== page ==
Moreover, I do not think that all patterns are of equal quality, in fact,
    that seems quite bizarre and absurd to my ear. Would you really say that
    sexual intercourse is of equal biological quality to having bamboo shoots
    jammed under your fingernails? Is democracy a social pattern of equal
    quality to despotism? Is 2+2=4 of equal intellectual quality to 2+2=5?

      Where patterns vary is in the strength of their expectation.
    > Some patterns, like gasoline burning when a match touches it, are very
    > strong, while other patterns, like wood burning when a match touches it,
    > less strong. The stronger patterns override weaker patterns, but all
    > patterns are moral patterns that try, for goodness sake, to realize
    > themselves again.

    So you're willing to distinguish between 'strong and weak patterns' but not
    'high and low quality patterns'? What exactly would it be that makes one
    pattern 'stronger' than another if not that the former is of higher

     So there can be no moral patterns that are not good to
    > continue, no "horrible" patterns of morality. If you show me a "horrible
    > pattern", I bet we can find (in contrast to David, who suggested we'd find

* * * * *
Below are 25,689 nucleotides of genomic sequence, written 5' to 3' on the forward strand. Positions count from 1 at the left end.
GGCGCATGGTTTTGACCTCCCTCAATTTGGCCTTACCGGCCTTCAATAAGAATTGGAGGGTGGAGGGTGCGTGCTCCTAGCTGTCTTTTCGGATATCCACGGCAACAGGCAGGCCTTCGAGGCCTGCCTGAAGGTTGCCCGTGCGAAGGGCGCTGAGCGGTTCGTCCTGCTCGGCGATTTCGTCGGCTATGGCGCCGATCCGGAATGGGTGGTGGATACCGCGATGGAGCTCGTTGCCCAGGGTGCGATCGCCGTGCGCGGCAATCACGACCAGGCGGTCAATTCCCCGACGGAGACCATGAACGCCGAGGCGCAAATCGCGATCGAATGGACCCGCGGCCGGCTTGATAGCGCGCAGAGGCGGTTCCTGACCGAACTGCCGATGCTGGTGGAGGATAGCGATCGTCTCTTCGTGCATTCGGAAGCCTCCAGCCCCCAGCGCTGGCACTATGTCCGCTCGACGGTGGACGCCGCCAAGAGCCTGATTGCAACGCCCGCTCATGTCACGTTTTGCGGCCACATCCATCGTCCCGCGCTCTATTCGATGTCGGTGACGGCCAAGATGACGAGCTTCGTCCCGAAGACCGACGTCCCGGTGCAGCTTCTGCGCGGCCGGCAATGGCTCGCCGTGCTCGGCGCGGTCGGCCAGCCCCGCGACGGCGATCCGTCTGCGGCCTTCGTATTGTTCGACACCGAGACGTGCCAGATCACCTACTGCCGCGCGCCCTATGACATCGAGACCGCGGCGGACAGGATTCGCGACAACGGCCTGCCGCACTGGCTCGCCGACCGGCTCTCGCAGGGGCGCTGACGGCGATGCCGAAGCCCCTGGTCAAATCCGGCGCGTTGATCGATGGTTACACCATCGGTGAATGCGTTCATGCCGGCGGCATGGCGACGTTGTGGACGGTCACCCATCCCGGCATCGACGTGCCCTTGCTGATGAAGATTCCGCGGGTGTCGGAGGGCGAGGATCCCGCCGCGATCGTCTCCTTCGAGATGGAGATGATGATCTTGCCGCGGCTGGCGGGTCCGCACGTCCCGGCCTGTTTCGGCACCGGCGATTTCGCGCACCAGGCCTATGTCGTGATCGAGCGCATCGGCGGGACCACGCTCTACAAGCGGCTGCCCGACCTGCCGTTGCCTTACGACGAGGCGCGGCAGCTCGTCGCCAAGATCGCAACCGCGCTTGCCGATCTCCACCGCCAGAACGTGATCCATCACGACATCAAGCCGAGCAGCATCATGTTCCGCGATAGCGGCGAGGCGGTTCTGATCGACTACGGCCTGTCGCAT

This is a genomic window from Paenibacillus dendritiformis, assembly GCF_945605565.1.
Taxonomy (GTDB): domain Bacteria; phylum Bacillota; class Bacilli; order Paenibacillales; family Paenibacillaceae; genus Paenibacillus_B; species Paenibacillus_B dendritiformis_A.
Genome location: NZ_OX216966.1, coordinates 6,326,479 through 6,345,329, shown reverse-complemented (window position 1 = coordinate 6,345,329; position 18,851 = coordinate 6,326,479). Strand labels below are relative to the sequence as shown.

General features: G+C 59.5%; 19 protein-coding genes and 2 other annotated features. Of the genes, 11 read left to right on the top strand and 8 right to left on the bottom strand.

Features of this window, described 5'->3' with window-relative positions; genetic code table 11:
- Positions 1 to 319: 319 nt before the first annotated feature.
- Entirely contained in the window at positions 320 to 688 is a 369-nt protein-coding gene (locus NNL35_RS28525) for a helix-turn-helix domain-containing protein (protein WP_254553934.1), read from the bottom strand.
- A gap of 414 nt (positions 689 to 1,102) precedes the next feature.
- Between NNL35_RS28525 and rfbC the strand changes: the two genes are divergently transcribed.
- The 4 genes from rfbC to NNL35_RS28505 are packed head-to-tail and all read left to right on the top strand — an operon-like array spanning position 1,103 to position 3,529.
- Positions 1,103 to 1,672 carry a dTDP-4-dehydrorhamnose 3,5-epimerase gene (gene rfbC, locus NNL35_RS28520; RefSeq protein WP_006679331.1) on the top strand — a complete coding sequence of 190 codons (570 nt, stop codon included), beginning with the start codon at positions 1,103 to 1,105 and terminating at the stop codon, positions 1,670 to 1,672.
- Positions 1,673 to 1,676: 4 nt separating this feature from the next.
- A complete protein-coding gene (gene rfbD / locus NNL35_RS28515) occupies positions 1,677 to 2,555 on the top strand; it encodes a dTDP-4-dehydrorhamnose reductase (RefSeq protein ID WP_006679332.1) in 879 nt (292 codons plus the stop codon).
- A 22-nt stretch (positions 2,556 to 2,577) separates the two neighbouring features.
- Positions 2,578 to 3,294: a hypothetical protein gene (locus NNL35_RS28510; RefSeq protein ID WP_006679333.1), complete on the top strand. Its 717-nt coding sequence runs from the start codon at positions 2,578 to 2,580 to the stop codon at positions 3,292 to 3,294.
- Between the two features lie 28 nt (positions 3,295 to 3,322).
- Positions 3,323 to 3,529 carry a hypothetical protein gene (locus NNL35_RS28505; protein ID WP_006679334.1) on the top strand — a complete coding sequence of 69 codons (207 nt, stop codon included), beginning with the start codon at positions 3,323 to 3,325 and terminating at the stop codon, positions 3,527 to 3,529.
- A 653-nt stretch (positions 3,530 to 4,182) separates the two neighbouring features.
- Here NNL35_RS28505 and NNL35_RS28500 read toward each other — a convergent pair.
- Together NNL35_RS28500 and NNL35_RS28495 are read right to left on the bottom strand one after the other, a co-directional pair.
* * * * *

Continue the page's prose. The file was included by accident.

> lower level pattern masquerading as an idea) that the pattern is in fact
    > inverse of a moral pattern, an immoral breakdown of expected behavior.

    Again, I think all this 'immoral inverse' stuff is just useless and
    confusing. That some things are better than others is one of the very
    foundations of the MoQ.

    > >R
    > >It's Quality. Quality creates the patterns as a 'vehicle' to ride
    > >higher orders of complexity and betterness....

    > So you don't think Quality is active on the lower levels anymore, huh?

    There are some among us that believe that DQ is only currently active at the
    intellectual level and that the lower levels have all been 'locked down'...
    I'm not one of those. I believe that DQ remains active at all levels. I
    see a continuum throughout the levels which places the 4th level as the
    'most dynamic' and the 1st level as the 'least dynamic'.

    > J
    > We may not have expected it 15 seconds prior, but our
    > > expectations change as our experiences change. Expectation doesn't come
    > > from us, it comes from outside us.

    > >R
    > >Expectations come from somewhere outside of us??? I don't think so.
    > >'Expectations' are about projecting the past that only exists in our
    > >memories into the future that only exists in our plans. They only exist
    > >the post-interpretational (;-) world of static patterns. The
    > >pre-interpretational present is indifferent towards them.

    > Our memories came from outside us. I remember the Columbia tragedy
    > it happened, it doesn't exist only in my memory.

    Yes J, it "happened", that's past-tense. Now it only exists in our memories
    (which are nicely contained in the present). The present is our only

      Even if something does
    > exist only in my memory, it is there because something happened outside of
    > me (or was suggested to have happened by my therapist). You can't have an
    > expectation come from out of the blue, they are extremely closely